The student news site of Marquette University

Marquette Wire

The student news site of Marquette University

Marquette Wire

The student news site of Marquette University

Marquette Wire

Constructing an image

Built to 'perfection'

Billy Von Reuden is extremely conscious of the amount of food he consumes. Von Reuden, a senior in the College of Health Sciences, is a member of the Marquette men’s soccer team. And as an athlete in a high-endurance sport, he needs to take in more calories than the average college student.

“It’s positive and negative,” Von Reuden said. “Positive because you can really eat whatever and it gets burned off, negative because if you take that the wrong way and you’re just eating crap all day, you’re going to end up burning out on the field.”

But sometimes, Von Reuden can’t make the healthiest decisions when it comes to eating, especially when he travels with the soccer team. He noted that other members of the team are also very aware of the food they put into their bodies.

“Some of the stuff we eat on the road isn’t necessarily the healthiest because it just can’t be, so you’ll see some people not eating this, not eating that,” Von Reuden said.

While it is not unhealthy for an athlete to watch what they eat, there is a fine line between the lifestyle of an elite athlete and the development of serious body image issues and eating disorders.

Balancing the scale

For many college students, balancing academic work, social life and good health is a real struggle. For student athletes, add in three to five hours of workout or practice daily during the season. The pressure to perform well and stay fit on top of the normal stresses of college life can often lead to problems with eating disorders and a skewed body image for athletes.

Todd Smith, head strength and conditioning coach for Marquette Athletics, said it is difficult for athletes to manage their time, but it is crucial for them to stay at top performance and in good academic standing.

“They are being pulled in fifteen different directions,” Smith said. “By me, by the sport coach, by their tutors, by study hall personnel, by their professors, by the registered dietician, everybody. Then, we expect them to eat well and study all night, so their ability to budget time is maxed out.”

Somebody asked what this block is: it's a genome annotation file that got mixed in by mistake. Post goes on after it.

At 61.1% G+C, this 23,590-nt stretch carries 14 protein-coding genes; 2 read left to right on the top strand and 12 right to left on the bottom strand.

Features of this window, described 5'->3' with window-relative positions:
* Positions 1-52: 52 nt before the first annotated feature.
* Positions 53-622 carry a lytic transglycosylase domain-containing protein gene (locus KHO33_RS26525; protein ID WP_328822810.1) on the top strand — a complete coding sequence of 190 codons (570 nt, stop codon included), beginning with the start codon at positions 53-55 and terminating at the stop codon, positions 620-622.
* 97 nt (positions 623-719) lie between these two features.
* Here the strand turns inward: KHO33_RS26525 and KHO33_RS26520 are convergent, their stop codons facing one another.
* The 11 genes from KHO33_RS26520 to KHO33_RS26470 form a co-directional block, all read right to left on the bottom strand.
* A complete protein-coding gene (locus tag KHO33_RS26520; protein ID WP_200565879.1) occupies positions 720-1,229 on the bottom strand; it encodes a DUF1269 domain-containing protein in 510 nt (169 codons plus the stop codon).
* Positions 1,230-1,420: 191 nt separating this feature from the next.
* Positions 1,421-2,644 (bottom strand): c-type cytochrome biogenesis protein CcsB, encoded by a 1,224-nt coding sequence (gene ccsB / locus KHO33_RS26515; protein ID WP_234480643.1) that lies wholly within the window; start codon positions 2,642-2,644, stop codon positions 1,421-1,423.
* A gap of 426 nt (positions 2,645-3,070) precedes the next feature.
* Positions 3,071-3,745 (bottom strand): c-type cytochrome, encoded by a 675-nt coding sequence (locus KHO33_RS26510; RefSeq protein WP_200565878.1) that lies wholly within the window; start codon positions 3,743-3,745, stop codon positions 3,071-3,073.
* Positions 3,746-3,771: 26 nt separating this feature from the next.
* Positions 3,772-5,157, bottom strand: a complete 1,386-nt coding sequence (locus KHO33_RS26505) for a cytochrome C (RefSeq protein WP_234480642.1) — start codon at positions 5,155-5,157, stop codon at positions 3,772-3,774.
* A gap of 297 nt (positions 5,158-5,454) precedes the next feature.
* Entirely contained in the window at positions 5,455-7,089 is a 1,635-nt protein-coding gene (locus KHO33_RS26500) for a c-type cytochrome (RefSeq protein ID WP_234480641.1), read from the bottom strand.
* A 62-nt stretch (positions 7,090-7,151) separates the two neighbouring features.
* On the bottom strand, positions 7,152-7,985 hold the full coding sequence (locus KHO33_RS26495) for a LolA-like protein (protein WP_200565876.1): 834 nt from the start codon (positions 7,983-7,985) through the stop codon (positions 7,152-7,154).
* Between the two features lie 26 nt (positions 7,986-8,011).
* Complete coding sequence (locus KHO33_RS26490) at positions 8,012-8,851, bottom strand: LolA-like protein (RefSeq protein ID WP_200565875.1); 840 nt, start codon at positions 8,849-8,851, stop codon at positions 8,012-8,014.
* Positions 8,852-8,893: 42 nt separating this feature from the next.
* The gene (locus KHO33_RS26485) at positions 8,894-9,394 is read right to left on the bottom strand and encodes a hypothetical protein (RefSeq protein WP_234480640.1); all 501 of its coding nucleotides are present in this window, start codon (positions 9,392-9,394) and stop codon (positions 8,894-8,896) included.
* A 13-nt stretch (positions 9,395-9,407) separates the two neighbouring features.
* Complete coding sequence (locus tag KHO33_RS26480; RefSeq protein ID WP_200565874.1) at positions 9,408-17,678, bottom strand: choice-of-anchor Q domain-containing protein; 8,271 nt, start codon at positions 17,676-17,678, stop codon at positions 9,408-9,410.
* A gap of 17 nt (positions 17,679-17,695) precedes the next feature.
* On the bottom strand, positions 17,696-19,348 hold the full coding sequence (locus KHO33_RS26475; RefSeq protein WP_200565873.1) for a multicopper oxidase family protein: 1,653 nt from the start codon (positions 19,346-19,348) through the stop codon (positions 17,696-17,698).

Because athletes have so many responsibilities and commitments, they are often very disciplined, said Jennifer Derenne, a consulting psychiatrist for the Counseling Center.

“Sometimes they’re so disciplined that it becomes problematic because they’re not able to achieve balance,” Derenne said. “Sometimes people make the mistake that you have to be healthy all the time, and actually that sets up something that’s really just not realistic for most people to achieve on a long-term basis.”

Derenne said when people try so hard for a long period of time to be extremely disciplined with what they eat, they tend to fall into the other extreme when they get burned out. This often leads to binge eating or other serious issues, such as using exercise as punishment for eating what the athlete might view as too much food or unhealthy food.

“Their participation and performance may have an effect on their ability to stay on scholarship,” Derenne said. “And I think there’s this belief that the more you work out, the more you exercise, the better you are going to be.”

But this mentality can be especially dangerous when mixed with the possibility of disordered eating. Too much exercise and not enough fuel can decrease an athlete’s performance.

Smith said performance is what coaches and trainers focus on, rather than physical appearance.

“You’re not going to get any points for what you look like. You’re going to get points for being in the right place at the right time to make the big play,” Smith said.

Von Reuden said he often struggles with finding the right balance of his activities and healthy eating.

“When you don’t have time to sit down and have a meal, you can’t just eat chips,” Von Reuden said.

Keeping it together

College athletes spend much of their daily routines with their teammates, and as a result form a strong team bond.

Barb Troy, a clinical assistant professor and nutritionist in the College of Nursing, said unhealthy habits can be countered by membership on a supportive team.

“(The athletes) know when they’re with their team, people are going to be watching what they’re eating,” Troy said. “There is going to be a discussion if they’re not eating what they should be eating amongst their teammates and their coaches.”